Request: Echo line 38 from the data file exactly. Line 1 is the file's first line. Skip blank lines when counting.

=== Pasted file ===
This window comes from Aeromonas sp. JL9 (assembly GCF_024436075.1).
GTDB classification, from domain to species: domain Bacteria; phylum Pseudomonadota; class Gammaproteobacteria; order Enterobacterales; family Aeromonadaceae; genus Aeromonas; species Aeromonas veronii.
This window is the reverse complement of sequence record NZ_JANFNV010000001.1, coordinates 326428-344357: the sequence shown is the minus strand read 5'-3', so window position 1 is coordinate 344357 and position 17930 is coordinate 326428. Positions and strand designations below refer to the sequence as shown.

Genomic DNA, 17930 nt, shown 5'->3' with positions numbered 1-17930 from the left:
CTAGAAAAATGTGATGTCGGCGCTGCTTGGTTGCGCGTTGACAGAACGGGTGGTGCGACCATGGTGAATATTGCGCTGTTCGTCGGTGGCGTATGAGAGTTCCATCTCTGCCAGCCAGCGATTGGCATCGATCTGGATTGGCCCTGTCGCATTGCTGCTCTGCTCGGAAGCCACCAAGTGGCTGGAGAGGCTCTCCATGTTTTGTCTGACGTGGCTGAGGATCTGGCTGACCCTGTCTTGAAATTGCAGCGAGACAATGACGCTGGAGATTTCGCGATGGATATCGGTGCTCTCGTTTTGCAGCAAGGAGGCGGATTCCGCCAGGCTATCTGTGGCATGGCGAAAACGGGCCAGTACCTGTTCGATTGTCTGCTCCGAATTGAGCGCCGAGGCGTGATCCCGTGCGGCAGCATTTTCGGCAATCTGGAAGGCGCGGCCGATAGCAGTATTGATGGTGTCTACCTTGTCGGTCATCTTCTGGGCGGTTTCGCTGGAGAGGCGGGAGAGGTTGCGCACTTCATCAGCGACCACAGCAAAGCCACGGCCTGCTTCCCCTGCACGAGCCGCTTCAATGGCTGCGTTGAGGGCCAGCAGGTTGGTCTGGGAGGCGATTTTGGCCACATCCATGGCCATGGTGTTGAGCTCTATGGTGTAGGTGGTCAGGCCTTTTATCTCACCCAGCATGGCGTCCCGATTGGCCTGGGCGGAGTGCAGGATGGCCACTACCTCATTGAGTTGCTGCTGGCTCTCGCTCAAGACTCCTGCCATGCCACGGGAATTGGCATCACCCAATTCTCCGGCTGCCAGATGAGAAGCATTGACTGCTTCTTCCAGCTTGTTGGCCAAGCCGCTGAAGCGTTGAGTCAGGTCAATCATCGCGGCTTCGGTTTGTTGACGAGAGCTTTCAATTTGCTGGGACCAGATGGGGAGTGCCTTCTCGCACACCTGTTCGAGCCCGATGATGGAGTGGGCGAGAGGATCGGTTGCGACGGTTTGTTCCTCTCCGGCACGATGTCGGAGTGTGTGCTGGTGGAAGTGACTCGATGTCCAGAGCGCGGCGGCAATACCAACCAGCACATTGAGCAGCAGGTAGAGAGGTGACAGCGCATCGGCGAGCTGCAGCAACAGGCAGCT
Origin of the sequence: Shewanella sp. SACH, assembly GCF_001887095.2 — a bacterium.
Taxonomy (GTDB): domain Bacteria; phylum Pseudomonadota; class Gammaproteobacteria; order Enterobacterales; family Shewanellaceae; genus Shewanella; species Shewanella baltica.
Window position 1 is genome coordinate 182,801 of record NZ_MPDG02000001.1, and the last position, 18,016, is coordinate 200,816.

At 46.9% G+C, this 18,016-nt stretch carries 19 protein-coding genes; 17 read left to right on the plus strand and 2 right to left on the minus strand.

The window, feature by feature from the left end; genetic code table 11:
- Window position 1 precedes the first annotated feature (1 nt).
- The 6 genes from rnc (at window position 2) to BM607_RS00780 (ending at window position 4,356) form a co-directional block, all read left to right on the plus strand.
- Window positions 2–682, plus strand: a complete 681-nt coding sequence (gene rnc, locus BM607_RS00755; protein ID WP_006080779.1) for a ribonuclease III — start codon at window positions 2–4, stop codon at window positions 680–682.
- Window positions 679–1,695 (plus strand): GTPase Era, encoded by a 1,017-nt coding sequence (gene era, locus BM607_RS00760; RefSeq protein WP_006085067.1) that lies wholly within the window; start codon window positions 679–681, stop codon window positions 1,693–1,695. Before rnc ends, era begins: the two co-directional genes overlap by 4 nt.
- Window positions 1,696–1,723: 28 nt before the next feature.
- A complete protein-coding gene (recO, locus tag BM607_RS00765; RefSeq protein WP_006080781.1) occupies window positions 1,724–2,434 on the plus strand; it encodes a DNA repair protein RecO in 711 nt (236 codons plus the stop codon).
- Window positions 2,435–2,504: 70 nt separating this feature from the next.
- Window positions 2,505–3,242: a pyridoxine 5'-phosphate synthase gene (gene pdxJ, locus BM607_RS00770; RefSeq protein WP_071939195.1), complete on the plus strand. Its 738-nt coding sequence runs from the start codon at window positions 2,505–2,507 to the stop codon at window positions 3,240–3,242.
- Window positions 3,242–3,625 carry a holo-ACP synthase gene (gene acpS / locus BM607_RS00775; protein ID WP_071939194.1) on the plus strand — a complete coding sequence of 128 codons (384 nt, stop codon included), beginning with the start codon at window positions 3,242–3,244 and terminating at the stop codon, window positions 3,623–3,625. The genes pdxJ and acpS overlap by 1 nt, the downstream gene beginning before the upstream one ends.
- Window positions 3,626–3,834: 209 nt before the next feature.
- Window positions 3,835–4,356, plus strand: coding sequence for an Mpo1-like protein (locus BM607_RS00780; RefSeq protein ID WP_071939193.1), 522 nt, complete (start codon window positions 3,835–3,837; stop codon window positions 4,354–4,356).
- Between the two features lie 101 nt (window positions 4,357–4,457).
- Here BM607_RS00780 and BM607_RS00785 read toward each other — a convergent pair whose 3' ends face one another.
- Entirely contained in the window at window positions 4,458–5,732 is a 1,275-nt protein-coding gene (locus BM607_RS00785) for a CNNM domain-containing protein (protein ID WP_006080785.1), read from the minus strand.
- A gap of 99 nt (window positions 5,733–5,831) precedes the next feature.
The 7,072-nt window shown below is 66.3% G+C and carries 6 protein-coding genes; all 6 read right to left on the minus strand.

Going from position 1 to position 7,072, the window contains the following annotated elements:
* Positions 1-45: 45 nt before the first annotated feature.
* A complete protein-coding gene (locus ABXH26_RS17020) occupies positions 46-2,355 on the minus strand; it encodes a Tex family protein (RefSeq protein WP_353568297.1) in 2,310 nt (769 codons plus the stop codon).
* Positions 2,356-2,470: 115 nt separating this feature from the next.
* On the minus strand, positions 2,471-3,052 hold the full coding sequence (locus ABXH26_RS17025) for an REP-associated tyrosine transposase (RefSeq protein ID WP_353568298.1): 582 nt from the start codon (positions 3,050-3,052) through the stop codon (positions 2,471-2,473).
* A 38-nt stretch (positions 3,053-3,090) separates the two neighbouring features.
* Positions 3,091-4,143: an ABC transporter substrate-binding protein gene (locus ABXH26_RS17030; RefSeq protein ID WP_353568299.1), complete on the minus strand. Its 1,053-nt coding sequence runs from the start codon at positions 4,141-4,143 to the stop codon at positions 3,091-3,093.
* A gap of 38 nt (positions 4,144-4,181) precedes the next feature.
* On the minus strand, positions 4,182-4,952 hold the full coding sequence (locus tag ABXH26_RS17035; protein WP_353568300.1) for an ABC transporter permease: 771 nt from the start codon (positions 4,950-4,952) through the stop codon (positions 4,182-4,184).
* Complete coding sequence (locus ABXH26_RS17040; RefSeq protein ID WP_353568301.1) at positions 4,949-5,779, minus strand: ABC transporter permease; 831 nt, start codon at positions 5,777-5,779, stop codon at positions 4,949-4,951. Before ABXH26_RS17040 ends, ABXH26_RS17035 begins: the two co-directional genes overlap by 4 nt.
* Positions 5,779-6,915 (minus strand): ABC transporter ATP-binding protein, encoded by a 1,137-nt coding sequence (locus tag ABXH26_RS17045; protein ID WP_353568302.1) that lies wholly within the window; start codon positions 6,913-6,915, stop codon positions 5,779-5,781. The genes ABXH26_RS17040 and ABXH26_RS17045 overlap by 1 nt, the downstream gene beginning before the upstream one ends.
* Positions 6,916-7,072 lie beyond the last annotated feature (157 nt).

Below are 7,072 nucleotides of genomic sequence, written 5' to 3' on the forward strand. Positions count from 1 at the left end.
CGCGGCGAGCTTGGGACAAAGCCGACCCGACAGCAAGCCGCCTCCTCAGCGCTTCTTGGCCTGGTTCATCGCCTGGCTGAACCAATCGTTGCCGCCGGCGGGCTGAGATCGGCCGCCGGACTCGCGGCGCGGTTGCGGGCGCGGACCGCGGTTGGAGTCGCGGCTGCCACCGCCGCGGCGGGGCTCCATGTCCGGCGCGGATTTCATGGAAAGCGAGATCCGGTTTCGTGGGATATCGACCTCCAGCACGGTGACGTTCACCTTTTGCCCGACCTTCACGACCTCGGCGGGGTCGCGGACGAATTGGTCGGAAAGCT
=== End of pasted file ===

* Positions 6,916-7,072 lie beyond the last annotated feature (157 nt).